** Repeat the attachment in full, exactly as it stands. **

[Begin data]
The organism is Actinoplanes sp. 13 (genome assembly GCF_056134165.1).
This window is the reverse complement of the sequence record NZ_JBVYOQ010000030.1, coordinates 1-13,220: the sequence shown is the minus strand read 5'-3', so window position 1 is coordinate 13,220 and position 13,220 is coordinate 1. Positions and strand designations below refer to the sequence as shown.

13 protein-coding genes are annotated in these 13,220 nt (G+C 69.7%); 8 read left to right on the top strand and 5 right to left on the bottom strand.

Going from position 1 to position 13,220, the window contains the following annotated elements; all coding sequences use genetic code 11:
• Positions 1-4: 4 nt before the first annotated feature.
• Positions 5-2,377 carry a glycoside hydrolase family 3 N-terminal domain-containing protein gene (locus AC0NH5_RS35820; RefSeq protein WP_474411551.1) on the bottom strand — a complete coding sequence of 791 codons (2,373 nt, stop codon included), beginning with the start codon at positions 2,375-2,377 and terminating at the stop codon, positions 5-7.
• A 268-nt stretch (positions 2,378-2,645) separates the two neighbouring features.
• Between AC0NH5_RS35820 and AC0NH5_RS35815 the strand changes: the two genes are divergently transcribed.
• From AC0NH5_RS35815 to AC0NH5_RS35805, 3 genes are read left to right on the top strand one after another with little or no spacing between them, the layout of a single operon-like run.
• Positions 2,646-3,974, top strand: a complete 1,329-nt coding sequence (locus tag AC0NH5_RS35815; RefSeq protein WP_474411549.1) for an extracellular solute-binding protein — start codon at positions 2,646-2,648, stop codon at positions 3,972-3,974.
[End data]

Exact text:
The organism is Actinoplanes sp. 13 (genome assembly GCF_056134165.1).
This window is the reverse complement of the sequence record NZ_JBVYOQ010000030.1, coordinates 1-13,220: the sequence shown is the minus strand read 5'-3', so window position 1 is coordinate 13,220 and position 13,220 is coordinate 1. Positions and strand designations below refer to the sequence as shown.

13 protein-coding genes are annotated in these 13,220 nt (G+C 69.7%); 8 read left to right on the top strand and 5 right to left on the bottom strand.

Going from position 1 to position 13,220, the window contains the following annotated elements; all coding sequences use genetic code 11:
• Positions 1-4: 4 nt before the first annotated feature.
• Positions 5-2,377 carry a glycoside hydrolase family 3 N-terminal domain-containing protein gene (locus AC0NH5_RS35820; RefSeq protein WP_474411551.1) on the bottom strand — a complete coding sequence of 791 codons (2,373 nt, stop codon included), beginning with the start codon at positions 2,375-2,377 and terminating at the stop codon, positions 5-7.
• A 268-nt stretch (positions 2,378-2,645) separates the two neighbouring features.
• Between AC0NH5_RS35820 and AC0NH5_RS35815 the strand changes: the two genes are divergently transcribed.
• From AC0NH5_RS35815 to AC0NH5_RS35805, 3 genes are read left to right on the top strand one after another with little or no spacing between them, the layout of a single operon-like run.
• Positions 2,646-3,974, top strand: a complete 1,329-nt coding sequence (locus tag AC0NH5_RS35815; RefSeq protein WP_474411549.1) for an extracellular solute-binding protein — start codon at positions 2,646-2,648, stop codon at positions 3,972-3,974.